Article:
Although many consider the central nervous system (CNS) to be immune privileged, that is not always true. Stem cell derived products have the potential to impact the course of CNS diseases, but there are variable rates of survival and function due to the immune responses associated with disease onset through damaged blood-brain barrier. To improve survival of transplanted cells, current therapies incorporate a battery of immunosuppression medication, which can be challenging to administer to some patients, have compliance issues, and can be a significant source of adverse events. Furthermore, variable timing of immunosuppression has been linked to graft failure. Thus, better understanding how therapeutic cells can evade host immune response could lead to development of future CNS therapeutics having improved cell survival, engraftment, and persistence. Tori’s work will incorporate aspects of Sana Biotechnology’s hypoimmune platform to evaluate the engraftment, survival, and ability to evade the immune system of stem cell derived products both in vitro and in vivo to increase understanding regarding the biological impacts of cell therapies in the CNS.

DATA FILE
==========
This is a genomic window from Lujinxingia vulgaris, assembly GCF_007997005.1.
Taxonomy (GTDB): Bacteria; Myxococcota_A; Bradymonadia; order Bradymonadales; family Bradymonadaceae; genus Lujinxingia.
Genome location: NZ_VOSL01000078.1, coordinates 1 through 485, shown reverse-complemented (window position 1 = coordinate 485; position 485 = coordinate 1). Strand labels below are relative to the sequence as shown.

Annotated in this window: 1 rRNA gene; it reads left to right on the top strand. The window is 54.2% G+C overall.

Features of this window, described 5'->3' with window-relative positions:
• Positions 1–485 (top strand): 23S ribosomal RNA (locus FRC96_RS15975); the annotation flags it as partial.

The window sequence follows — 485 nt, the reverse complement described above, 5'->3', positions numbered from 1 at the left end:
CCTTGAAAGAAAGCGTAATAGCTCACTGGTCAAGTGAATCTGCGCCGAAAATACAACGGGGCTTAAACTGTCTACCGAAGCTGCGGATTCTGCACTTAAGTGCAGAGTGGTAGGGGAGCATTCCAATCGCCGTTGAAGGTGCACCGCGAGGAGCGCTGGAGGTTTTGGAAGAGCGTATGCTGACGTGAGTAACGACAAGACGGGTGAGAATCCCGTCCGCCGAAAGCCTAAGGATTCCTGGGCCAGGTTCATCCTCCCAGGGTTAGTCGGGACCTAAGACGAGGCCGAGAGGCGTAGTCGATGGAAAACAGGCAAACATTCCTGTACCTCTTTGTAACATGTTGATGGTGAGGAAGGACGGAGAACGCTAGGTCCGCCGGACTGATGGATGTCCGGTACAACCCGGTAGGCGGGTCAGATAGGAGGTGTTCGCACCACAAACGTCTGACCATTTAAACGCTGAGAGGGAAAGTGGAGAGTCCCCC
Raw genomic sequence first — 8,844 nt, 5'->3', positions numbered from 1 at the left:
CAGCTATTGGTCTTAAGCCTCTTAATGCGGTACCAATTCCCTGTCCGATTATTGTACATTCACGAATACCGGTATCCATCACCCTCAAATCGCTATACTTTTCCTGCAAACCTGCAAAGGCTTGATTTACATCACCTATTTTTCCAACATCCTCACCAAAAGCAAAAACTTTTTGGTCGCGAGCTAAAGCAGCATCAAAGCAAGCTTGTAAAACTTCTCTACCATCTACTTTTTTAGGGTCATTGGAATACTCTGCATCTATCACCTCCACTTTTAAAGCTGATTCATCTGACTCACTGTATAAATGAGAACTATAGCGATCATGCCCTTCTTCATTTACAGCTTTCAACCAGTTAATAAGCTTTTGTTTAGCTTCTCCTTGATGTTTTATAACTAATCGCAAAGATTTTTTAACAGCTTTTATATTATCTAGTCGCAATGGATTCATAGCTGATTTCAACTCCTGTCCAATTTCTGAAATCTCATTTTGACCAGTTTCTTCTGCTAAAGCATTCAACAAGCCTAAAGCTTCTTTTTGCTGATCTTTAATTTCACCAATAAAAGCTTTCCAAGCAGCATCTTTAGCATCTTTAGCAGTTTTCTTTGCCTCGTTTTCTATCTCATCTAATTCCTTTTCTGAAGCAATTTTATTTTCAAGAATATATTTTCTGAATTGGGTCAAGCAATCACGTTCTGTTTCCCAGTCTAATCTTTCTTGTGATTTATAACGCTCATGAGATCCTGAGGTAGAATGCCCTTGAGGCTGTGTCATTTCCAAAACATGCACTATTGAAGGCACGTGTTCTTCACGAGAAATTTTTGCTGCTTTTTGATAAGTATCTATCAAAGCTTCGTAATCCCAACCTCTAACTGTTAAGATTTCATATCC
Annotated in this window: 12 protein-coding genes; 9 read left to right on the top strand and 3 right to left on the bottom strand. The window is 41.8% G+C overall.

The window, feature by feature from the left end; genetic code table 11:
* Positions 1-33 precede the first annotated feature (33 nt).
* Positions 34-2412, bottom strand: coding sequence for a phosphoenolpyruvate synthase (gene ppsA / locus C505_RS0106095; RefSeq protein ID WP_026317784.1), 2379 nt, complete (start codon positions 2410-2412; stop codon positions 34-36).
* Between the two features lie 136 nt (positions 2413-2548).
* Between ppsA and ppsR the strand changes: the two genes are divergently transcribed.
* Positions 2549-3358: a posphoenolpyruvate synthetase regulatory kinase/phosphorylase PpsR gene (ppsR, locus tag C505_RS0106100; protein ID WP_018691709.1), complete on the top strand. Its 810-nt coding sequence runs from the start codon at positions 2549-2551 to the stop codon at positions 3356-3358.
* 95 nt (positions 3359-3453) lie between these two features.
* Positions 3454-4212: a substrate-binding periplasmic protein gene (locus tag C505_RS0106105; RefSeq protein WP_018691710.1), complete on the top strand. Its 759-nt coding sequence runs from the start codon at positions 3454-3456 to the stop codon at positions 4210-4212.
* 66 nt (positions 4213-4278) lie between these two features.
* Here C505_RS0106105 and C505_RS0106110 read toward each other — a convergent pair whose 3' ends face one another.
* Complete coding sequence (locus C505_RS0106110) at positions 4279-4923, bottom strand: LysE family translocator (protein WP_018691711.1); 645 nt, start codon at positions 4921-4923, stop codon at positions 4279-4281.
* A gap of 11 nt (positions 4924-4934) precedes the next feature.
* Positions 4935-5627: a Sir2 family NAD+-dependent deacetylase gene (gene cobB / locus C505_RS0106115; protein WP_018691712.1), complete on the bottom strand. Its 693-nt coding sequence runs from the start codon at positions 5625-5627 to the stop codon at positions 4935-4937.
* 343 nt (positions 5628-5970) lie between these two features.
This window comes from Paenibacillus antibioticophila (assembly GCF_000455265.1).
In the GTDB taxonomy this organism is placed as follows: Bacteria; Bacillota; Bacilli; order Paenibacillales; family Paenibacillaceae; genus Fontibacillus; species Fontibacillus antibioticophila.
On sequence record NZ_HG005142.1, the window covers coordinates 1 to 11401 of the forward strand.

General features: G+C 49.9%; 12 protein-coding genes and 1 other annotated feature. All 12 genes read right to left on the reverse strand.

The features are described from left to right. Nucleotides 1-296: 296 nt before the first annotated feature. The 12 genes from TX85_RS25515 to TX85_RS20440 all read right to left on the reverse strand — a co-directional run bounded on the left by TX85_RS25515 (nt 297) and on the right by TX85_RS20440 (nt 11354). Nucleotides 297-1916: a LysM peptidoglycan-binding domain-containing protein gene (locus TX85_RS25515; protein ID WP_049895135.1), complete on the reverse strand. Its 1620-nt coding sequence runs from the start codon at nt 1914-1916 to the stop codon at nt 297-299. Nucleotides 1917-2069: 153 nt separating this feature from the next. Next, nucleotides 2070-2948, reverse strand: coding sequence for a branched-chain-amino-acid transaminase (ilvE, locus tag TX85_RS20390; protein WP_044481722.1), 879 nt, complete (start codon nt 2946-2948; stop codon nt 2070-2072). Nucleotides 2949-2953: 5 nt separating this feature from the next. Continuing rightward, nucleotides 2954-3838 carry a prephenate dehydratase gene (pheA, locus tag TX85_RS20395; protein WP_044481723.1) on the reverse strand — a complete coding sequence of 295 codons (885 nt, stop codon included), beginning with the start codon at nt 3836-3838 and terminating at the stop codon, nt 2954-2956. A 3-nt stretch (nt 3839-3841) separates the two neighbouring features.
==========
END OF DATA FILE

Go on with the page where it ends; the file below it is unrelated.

Tori joined ABNEL in the fall of 2022 as a Chemical Engineering Industry PhD student with Sana Biotechnology. Prior to her graduate studies at Northeastern University, Tori completed her bachelor’s degree at Salem State University and master’s degree at University of New Hampshire. Her master’s research was done in the integrative and organismal biology department under the direction of Dr. Winsor Watson, titled “Localization of circadian clock neurons and investigation of how they influence the expression of specific behaviours in the marine mollusk, Melibe Leonina.” After her master’s degree, Tori worked at Boston Children’s Hospital in the structural biology lab under Dr. Steven Harrison and currently works as a scientist in the translational sciences group at Sana Biotechnology.
M.S. Neurobiology and Neurosciences
University of New Hampshire ’17
Salem State University ’19
Katelyn Neuman’s Article Accepted for Publication
Katelyn Neuman, current graduate student of Dr. Ryan Koppes, had her article titled "En route to next-generation nerve repair: static passive magnetostimulation modulates neurite outgrowth" accepted for publication in the Journal of Neural Engineering. Her article...
Dr. Adam Bindas’ Paper is Published
Previous graduate student, Dr. Adam Bindas, successfully published his article "Aggregation of alpha-synuclein in enteric neurons does not impact function in vitro" in Scientific Reports. Co-authored by current graduate student, Kyla Nichols, the article investigates...